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The Impact Of Teenage Unemployment And Possible Solutions

1118 words - 4 pages

Unemployment has always been something that Americans have worried about since the great depression in which one in every four people was unemployed. High unemployment has an impact on every one even those whom are still currently employed. For example if the unemployment rate is particular high then even those with jobs get worried. Unemployment is also separated in to distinct categories base on which group is the focus of the study. The categories can be by race, age or location, for example the unemployment rate of those between the age of sixty and sixty-five could be compared those between the ages of thirty and thirty-five. These categories allow economist to see which groups are the best and which groups are worst off. One group particularly bad off is the age group referred to as teenagers. This paper is going to focus on how teenage unemployment affects the economy and what possible solutions there are.
For teenagers typically the best employment is during the summer months due to the fact that they are out of school and thus have an increased amount of leisure time and many places require an extra source labor in order to accommodate for the rush which typically occurs during the summer months (Hall, 2013). In the year 1999 just above fifty-two percent of teenagers from the age of sixteen to the age of nineteen were employed for a summer job, however; the current employment rate for the same age group was around 32.25 percent in the past June and July an extremely low number especially considering that this was the peak teenage employment season (Hall, 2013). This has been compared to the great depression by some due to the fact that the numbers are somewhat similar to those seen during the great depression, in fact Andrew Sum ,the director of the Center for Labor Market Studies, has dub the current trend “the Great Depression for Teenagers” (Hall, 2013).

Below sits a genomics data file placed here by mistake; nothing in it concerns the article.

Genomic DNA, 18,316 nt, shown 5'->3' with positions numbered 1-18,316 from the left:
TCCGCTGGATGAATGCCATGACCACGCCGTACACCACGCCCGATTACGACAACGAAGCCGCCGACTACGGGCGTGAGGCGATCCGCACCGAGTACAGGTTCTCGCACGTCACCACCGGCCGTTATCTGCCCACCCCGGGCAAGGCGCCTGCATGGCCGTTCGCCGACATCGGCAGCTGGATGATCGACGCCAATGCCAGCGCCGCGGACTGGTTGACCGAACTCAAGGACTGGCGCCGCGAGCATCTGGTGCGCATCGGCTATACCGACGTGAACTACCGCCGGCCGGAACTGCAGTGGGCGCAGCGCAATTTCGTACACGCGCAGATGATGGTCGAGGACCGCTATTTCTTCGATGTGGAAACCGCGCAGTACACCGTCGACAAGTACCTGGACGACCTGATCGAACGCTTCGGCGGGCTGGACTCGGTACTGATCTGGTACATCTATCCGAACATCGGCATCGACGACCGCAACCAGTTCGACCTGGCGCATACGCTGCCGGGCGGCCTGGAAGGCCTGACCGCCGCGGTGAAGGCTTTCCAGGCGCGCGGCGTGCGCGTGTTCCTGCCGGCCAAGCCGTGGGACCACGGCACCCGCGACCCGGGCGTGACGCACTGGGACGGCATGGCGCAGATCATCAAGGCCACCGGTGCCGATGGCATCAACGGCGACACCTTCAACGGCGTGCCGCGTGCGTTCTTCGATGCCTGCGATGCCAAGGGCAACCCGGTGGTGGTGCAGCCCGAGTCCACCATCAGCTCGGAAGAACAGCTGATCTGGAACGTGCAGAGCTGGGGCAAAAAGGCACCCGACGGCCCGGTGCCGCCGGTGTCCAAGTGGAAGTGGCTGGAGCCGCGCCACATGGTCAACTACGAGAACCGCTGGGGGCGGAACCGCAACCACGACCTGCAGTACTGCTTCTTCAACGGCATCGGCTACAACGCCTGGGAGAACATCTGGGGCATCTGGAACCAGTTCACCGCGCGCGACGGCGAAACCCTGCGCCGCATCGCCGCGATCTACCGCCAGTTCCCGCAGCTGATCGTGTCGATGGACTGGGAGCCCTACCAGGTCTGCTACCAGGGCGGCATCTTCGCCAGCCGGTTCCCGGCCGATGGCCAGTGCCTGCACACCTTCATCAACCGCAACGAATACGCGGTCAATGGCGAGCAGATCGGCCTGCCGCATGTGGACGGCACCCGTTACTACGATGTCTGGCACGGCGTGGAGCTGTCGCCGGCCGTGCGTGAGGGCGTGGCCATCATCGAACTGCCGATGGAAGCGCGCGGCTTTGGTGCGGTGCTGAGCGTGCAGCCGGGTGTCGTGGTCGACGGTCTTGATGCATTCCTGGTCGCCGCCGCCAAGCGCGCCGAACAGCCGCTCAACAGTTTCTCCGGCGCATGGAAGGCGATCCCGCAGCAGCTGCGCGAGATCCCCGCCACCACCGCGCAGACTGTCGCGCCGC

The unemployment rate also varies by race in addition to age group (Hall, 2013). Currently for Caucasians the percentage of those who have a job is at 39.25 percent, for African-American the percentage is currently at 19.25 percent, and as for Hispanics the percentage is currently at 26.7 percent (Hall, 2013). In addition to race the income of the parents plays a role in the percentage for those who currently have a job (Hall, 2013). Thus when these factors are combined factors together it becomes apparent whom is the best off and who happens the worst off (Hall, 2013). For example forty-six percent of Caucasians whose parents have an income between one hundred thousand and one hundred and forty-nine thousand held a job during this past summer (Hall, 2013). On the other edge of the spectrum only 9.1 percent of African-American teenagers whose parents received an income of below twenty thousand per year were employed during this past summer and only 15.2 percent of Hispanic teenagers in the same situation of low parental income were employed during this past summer (Hall, 2013).

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